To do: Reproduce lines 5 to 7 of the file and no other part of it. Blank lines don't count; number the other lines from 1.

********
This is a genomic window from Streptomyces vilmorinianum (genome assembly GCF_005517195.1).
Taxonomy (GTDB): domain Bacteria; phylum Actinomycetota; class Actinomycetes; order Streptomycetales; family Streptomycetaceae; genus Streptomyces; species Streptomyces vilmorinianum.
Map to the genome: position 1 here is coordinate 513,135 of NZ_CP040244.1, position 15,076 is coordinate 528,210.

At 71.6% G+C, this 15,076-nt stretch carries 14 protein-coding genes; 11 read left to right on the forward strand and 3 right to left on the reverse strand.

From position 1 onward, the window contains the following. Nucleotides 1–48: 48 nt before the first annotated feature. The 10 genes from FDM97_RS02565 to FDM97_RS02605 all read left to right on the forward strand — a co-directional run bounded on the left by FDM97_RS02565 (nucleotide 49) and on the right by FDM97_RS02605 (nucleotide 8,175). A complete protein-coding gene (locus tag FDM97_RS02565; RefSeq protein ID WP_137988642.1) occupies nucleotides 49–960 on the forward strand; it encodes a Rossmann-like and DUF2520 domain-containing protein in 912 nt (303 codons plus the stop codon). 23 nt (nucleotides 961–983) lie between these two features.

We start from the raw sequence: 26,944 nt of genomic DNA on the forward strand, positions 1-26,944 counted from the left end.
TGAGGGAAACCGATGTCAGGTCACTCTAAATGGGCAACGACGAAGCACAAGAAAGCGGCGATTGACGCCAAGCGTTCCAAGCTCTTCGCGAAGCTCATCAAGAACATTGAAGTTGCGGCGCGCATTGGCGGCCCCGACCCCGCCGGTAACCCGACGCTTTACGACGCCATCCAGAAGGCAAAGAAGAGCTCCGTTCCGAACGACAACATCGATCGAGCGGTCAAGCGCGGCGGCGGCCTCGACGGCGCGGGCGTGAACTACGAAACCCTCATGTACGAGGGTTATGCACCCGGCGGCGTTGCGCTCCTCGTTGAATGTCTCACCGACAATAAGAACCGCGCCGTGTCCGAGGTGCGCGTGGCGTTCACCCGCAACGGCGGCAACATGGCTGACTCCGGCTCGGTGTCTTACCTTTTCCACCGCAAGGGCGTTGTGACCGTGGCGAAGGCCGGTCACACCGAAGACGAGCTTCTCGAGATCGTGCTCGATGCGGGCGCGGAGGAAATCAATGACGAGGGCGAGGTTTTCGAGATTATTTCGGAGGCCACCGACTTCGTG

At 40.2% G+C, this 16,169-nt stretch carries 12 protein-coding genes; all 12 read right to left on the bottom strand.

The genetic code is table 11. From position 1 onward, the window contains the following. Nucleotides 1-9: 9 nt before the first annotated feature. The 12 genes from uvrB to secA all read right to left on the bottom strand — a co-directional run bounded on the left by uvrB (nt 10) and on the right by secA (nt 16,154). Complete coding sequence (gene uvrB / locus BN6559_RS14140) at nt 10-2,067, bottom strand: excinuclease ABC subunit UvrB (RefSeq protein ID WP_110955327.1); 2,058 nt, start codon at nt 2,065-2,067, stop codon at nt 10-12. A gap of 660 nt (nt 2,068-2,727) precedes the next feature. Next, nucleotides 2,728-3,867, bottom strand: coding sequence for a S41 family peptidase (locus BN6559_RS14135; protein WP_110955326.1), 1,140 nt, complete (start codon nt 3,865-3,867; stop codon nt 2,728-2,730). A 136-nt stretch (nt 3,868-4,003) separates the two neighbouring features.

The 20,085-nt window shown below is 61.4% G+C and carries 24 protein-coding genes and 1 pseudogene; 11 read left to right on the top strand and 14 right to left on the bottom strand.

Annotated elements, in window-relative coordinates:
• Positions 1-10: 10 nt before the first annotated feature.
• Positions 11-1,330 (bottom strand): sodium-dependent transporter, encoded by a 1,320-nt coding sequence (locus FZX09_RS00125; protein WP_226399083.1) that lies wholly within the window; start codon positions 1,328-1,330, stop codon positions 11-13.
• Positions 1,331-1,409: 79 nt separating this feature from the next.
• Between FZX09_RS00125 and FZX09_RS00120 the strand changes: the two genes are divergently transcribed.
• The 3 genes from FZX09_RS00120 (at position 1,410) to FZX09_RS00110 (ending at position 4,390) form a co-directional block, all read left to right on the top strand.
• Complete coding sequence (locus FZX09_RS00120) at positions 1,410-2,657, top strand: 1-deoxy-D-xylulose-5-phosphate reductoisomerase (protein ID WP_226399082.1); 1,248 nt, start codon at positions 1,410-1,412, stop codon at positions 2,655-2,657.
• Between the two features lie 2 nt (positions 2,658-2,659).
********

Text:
From position 1 onward, the window contains the following. Nucleotides 1–48: 48 nt before the first annotated feature. The 10 genes from FDM97_RS02565 to FDM97_RS02605 all read left to right on the forward strand — a co-directional run bounded on the left by FDM97_RS02565 (nucleotide 49) and on the right by FDM97_RS02605 (nucleotide 8,175). A complete protein-coding gene (locus tag FDM97_RS02565; RefSeq protein ID WP_137988642.1) occupies nucleotides 49–960 on the forward strand; it encodes a Rossmann-like and DUF2520 domain-containing protein in 912 nt (303 codons plus the stop codon). 23 nt (nucleotides 961–983) lie between these two features.

We start from the raw sequence: 26,944 nt of genomic DNA on the forward strand, positions 1-26,944 counted from the left end.
TGAGGGAAACCGATGTCAGGTCACTCTAAATGGGCAACGACGAAGCACAAGAAAGCGGCGATTGACGCCAAGCGTTCCAAGCTCTTCGCGAAGCTCATCAAGAACATTGAAGTTGCGGCGCGCATTGGCGGCCCCGACCCCGCCGGTAACCCGACGCTTTACGACGCCATCCAGAAGGCAAAGAAGAGCTCCGTTCCGAACGACAACATCGATCGAGCGGTCAAGCGCGGCGGCGGCCTCGACGGCGCGGGCGTGAACTACGAAACCCTCATGTACGAGGGTTATGCACCCGGCGGCGTTGCGCTCCTCGTTGAATGTCTCACCGACAATAAGAACCGCGCCGTGTCCGAGGTGCGCGTGGCGTTCACCCGCAACGGCGGCAACATGGCTGACTCCGGCTCGGTGTCTTACCTTTTCCACCGCAAGGGCGTTGTGACCGTGGCGAAGGCCGGTCACACCGAAGACGAGCTTCTCGAGATCGTGCTCGATGCGGGCGCGGAGGAAATCAATGACGAGGGCGAGGTTTTCGAGATTATTTCGGAGGCCACCGACTTCGTG